This feature, called deep-linking, will change the way users interact with their mobile phones. To date, mobile app content has been siloed behind rectangular chiclets.
In the next few months, users will be able to type in a few keywords in Google search, discover the document you’re looking for is in Google mail and with one simple click, takes its audience to that email in the Gmail application. In addition to creating a much better user experience, deep-linking enables five important secular trends in mobile:
First, mobile application developers will use mobile search engine optimization to re-engage users. With search deep-linking, content within applications will be surfaced in search results driving users back with greater frequency. This is critical because today the only tools available to mobile application developers to draw users back to their applications are push life cycle marketing tools email and push notifications. Search is a user action, a pull, laden with intent.
Second, mobile commerce will boom. Google‘s technology will send users deep within mobile applications, instead of the degraded mobile web experiences whose high friction payment experiences cause users to abandon their carts. Because applications store identity and payment credentials, these apps enable 1-click payments and will user conversion rates substantially.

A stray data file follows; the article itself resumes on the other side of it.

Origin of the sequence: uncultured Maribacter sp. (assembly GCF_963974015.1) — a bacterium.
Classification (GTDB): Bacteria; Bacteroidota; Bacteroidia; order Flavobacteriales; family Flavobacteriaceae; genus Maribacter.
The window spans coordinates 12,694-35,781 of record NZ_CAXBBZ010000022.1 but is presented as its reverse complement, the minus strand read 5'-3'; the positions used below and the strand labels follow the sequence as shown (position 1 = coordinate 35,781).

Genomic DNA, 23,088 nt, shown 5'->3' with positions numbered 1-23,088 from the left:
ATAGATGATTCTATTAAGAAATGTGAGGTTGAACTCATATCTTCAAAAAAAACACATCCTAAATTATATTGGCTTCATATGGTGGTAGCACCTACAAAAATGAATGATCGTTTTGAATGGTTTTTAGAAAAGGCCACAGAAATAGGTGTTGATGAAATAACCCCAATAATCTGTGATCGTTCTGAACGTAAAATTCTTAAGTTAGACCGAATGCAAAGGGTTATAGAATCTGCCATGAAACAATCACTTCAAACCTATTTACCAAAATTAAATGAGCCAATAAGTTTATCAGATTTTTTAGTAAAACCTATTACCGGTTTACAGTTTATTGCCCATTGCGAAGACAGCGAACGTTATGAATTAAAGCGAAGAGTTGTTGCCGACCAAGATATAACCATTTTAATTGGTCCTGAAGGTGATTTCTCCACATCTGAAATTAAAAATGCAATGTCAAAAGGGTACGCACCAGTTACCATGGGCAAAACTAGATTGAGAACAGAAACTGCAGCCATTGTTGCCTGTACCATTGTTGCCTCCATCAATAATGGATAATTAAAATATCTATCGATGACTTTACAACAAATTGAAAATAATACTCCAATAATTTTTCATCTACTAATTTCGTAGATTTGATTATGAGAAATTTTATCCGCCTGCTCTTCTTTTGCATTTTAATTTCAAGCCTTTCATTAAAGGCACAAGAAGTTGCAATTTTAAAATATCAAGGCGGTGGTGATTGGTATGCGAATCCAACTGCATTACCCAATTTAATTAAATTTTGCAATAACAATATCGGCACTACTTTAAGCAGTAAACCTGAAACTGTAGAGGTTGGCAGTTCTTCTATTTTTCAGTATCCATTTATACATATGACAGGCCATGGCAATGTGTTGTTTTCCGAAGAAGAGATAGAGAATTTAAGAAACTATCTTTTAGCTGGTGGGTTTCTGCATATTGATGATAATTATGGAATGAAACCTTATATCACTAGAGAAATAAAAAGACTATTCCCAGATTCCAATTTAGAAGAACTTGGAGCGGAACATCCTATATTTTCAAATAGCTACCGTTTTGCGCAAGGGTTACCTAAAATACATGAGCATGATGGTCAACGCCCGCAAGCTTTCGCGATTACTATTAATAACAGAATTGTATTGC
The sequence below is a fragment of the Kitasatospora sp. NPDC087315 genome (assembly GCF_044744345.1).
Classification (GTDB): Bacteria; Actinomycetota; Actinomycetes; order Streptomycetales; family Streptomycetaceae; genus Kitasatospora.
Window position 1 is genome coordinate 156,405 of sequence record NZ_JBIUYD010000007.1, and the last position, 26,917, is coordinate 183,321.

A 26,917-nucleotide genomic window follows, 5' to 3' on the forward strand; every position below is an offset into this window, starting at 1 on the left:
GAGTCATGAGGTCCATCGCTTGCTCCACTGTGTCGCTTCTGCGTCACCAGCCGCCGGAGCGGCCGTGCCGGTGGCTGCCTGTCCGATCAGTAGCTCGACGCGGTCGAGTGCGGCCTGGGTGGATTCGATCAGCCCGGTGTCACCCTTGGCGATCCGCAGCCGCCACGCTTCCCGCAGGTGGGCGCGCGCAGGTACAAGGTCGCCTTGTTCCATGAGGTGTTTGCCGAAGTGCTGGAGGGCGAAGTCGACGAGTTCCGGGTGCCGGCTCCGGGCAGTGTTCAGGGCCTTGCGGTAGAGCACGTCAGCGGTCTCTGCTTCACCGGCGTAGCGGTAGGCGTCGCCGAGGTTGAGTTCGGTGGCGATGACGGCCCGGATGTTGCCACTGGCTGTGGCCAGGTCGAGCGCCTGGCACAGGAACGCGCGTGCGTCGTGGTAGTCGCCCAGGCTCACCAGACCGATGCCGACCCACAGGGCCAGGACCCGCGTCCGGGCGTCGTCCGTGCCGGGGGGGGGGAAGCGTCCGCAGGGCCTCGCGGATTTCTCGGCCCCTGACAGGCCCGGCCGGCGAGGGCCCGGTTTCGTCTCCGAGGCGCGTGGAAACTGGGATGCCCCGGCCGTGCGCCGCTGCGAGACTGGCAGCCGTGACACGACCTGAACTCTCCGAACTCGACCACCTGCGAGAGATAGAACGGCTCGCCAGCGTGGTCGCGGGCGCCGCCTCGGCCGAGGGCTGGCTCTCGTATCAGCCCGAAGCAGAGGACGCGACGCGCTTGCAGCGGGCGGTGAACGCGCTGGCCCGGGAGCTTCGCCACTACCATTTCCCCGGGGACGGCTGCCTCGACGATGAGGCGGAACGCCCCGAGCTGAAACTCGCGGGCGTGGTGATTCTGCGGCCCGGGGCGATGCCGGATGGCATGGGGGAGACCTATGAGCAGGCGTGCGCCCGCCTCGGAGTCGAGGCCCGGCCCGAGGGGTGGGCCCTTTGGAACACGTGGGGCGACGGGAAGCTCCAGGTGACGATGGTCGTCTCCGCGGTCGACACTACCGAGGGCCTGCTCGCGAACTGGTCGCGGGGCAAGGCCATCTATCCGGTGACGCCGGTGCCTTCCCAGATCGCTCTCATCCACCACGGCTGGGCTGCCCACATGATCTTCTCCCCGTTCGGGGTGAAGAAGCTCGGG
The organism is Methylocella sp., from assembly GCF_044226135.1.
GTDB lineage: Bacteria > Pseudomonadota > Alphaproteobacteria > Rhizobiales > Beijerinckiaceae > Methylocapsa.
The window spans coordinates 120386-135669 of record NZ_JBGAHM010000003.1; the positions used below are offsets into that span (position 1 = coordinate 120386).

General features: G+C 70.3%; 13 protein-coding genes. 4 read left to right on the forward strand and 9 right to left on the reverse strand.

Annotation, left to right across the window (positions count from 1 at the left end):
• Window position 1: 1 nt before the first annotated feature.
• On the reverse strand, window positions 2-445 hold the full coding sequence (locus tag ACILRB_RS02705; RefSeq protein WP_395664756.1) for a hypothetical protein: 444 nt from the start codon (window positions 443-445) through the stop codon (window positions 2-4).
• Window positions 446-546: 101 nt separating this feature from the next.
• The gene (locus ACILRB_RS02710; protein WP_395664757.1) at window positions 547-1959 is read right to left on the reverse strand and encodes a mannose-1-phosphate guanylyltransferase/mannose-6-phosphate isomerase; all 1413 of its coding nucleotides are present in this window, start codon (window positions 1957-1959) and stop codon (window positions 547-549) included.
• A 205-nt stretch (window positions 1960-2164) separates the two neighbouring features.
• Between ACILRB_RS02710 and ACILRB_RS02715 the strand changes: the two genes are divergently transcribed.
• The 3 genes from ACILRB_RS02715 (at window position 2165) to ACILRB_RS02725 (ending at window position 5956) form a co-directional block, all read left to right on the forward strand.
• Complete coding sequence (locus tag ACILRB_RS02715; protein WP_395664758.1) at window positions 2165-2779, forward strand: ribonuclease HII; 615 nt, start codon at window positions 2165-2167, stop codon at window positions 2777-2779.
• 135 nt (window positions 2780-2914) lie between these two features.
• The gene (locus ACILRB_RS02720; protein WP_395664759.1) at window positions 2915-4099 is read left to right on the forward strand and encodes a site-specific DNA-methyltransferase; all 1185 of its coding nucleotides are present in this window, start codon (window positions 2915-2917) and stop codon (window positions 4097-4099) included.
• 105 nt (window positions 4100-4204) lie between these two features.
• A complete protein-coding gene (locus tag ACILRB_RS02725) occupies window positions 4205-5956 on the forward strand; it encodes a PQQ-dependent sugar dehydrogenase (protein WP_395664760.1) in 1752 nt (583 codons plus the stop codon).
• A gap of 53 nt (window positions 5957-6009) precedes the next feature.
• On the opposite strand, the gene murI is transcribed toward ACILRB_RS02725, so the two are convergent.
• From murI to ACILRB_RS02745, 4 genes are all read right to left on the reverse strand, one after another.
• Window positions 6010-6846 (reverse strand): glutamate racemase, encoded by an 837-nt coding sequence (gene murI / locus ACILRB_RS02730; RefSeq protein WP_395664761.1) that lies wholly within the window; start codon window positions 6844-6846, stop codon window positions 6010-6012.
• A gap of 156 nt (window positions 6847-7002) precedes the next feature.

Third, new advertising opportunities will be created for developers. I suspect Google will enable bidding for premium position in the search results. Imagine a user with two different travel booking applications, eg. Kayak and Orbitz. When the user initiates a search on Google for flight, each of these mobile applications would likely be willing to bid on premium placement to capture the transaction.
Fourth, search deep-linking solidifies Google search as the default first action for every user on android. Like on the web, search will provide the fastest means of accessing content on a mobile phone.
Fifth, search deep-linking will reinforce native application dominance. The better UX afforded by native apps and the easier payment flows will finally be accessible to the billion Android users and their tens of billions of monthly search queries.
Given the volume of Google searches on mobile phones, and the fountain of traffic Google mobile searches present, I expect developers will go to great lengths to integrate with Google’s search deep-linking and for them to be handsomely rewarded. Deep-linking, despite its small and unnoticed entry, heralds a new era for mobile apps
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